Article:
How to import Twitter tweets in SAS DATA Step using OAuth 2 authentication style

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Twitter is becoming an important data source for organizations who want to better understand customer feedback on social channels. Before you can analyze Twitter data, however, you’ll need to import it into SAS. This post explains one way to do just that.

Twitter supports authentication methods such as OAuth signed and application-only authentication. Both methods use access tokens and token secrets in order to authenticate with Twitter API.
 
In this blog I will focus on the application-only authentication method. Twitter supports authenticating on behalf of the application itself (as opposed to on behalf of a specific user). This means there wont be a user context and you wont have access to endpoints such as POST statuses/update. On the other hand this authentication method is simpler and sufficient for popular tasks such as tweet searches.
 
Twitter recently removed any XML based output for REST API calls and as a result SAS will need to import data using the JSON format. SAS can't natively read JavaScript Object Notation files but we can make use of dynamic language such as Groovy. Groovy statements can be executed using PROC GROOVY.
 

Communication to Twitter REST API is done via HTTP and SAS provides an excellent PROC HTTP procedure to do so.
 
Steps required to import Twitter tweets into a SAS data set:

  • Twitter API Registration
  • Obtain an OAuth Bearer access token
  • Execute a Twitter search request
  • Parse the JSON result content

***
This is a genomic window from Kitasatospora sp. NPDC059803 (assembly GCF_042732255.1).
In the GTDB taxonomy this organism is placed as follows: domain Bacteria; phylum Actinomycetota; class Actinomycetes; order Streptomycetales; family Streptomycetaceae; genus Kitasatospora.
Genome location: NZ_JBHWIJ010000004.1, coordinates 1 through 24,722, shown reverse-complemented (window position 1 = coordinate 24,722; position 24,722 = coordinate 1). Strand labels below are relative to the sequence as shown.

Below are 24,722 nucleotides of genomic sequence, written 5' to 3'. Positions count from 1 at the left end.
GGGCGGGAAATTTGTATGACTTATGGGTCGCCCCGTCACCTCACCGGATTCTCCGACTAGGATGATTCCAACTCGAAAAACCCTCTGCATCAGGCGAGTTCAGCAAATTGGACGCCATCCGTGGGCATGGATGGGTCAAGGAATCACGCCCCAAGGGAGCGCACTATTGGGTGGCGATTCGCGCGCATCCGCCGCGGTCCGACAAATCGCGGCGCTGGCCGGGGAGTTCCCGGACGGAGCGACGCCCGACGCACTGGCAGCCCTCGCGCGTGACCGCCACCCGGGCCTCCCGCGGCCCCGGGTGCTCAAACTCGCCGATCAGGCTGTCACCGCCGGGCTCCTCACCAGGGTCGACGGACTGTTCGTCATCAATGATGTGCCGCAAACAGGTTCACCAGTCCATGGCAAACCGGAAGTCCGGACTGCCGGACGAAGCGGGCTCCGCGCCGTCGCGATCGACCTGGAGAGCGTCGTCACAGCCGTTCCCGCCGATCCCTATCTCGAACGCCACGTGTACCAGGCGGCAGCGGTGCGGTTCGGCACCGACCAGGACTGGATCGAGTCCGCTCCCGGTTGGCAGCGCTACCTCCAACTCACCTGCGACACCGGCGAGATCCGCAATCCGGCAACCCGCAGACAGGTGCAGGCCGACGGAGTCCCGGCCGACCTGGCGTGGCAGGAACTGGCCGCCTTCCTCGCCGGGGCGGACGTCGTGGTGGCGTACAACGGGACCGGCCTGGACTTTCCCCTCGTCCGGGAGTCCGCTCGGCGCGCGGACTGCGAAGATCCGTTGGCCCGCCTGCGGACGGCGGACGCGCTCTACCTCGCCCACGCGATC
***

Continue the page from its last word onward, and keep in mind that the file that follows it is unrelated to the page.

• Import the JSON into SAS data set

Registration

In order to communicate with Twitter on the API level you will need to register at https://dev.twitter.com. Once registered you can create one or more applications and recieve your consumer key and secret.

Obtain an OAuth2 Bearer Token

The following sas code snippet sets the required macro variables including consumer key and secret. You may also adjust the query term which is set to return all tweets tagged with either #SASGF13, #SASGF14 or #SASUSERS.

In order to parse the JSON result content we are going to use PROC GROOVY. Before using Groovy you will need to download the latest stable jar files from Groovy and reference the file groovy-all-2.x.x.jar in the proc groovy statement below.

 %let CONSUMER_KEY=<your_consumer_key>;
 %let CONSUME_SECRET=<your_consumer_secret>;
 %let JSON_TWEET_FILE=C:\Twitter\ResponseContent.txt;
 %let CSV_TWEET_FILE=C:\Twitter\ResponseContent.csv;
 %let TWEET_QUERY=%23SASGF13+OR+%23SASUSERS+OR+%23SASGF14;
 
 /* Create a temporary file name used for the XMLMap */
 %macro tempFile( fname );
  %if %superq(SYSSCPL) eq %str(z/OS) or %superq(SYSSCPL) eq %str(OS/390) %then 
    %let recfm=recfm=vb;
  %else
    %let recfm=;
  filename &fname TEMP lrecl=2048 &recfm;
 %mend;
 
 /* create temp files for the content and header input streams */
 %tempFile(in);
 %tempFile(hdrin);
 
 /* keep the response permanently */
 filename out "&JSON_TWEET_FILE.";
 
 /* post request content is the grant_type */
 data _null_;
   file in;
   put "grant_type=client_credentials&";
 run;
 
 /* request the bearer token by providing consumer key and secret */
 data _null_;
   file hdrin;
   consumerKey = urlencode("&CONSUMER_KEY.");
   consumerSecret = urlencode("&CONSUME_SECRET.");
   encodedAccessToken  = put( compress(consumerKey || ":" || consumerSecret),$base64x32767.);
   put "Authorization: Basic " encodedAccessToken;
 run;
 
 proc http method="post"
    in=in out=out
    headerin=hdrin
    url="https://api.twitter.com/oauth2/token"
    ct="application/x-www-form-urlencoded;charset=UTF-8";
 run;
 
 /* Store bearer token in macro variable 'BEARER_TOKEN' */
 proc groovy classpath="groovy-all-2.2.1.jar";
    submit "&JSON_TWEET_FILE.";
      import groovy.json.JsonSlurper
      def input = new File(args[0]).text
      def result = new JsonSlurper().parseText(input)
      println "Recieved bearer token: ${result.access_token}"
      exports.putAt('BEARER_TOKEN',result.access_token)
    endsubmit;
 quit;

Use the Bearer Token to issue the Twitter seach

Let's create a new header request file containing the newly recieved Bearer token and use the header when searching for tweets via PROC HTTP. The parameter 'count' limits the number of returned tweets.